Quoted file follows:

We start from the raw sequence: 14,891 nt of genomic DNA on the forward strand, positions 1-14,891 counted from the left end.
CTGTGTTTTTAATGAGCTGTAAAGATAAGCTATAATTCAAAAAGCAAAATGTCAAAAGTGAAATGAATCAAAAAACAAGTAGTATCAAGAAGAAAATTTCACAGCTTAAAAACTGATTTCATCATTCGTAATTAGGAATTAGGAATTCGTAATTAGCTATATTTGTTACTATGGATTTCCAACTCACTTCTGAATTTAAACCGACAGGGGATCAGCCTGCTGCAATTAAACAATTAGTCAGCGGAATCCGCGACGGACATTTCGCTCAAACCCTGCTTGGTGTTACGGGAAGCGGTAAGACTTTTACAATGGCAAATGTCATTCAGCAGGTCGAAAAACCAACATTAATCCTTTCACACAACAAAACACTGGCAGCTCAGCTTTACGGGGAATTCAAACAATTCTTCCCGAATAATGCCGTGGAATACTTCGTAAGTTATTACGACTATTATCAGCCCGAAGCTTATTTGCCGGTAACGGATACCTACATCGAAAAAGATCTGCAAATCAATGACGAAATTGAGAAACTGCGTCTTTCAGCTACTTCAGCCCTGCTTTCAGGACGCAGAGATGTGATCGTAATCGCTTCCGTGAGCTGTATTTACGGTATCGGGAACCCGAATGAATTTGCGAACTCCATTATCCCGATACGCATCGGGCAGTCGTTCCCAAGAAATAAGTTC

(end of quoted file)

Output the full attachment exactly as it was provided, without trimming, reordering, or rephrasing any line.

We start from the raw sequence: 14,891 nt of genomic DNA on the forward strand, positions 1-14,891 counted from the left end.
CTGTGTTTTTAATGAGCTGTAAAGATAAGCTATAATTCAAAAAGCAAAATGTCAAAAGTGAAATGAATCAAAAAACAAGTAGTATCAAGAAGAAAATTTCACAGCTTAAAAACTGATTTCATCATTCGTAATTAGGAATTAGGAATTCGTAATTAGCTATATTTGTTACTATGGATTTCCAACTCACTTCTGAATTTAAACCGACAGGGGATCAGCCTGCTGCAATTAAACAATTAGTCAGCGGAATCCGCGACGGACATTTCGCTCAAACCCTGCTTGGTGTTACGGGAAGCGGTAAGACTTTTACAATGGCAAATGTCATTCAGCAGGTCGAAAAACCAACATTAATCCTTTCACACAACAAAACACTGGCAGCTCAGCTTTACGGGGAATTCAAACAATTCTTCCCGAATAATGCCGTGGAATACTTCGTAAGTTATTACGACTATTATCAGCCCGAAGCTTATTTGCCGGTAACGGATACCTACATCGAAAAAGATCTGCAAATCAATGACGAAATTGAGAAACTGCGTCTTTCAGCTACTTCAGCCCTGCTTTCAGGACGCAGAGATGTGATCGTAATCGCTTCCGTGAGCTGTATTTACGGTATCGGGAACCCGAATGAATTTGCGAACTCCATTATCCCGATACGCATCGGGCAGTCGTTCCCAAGAAATAAGTTC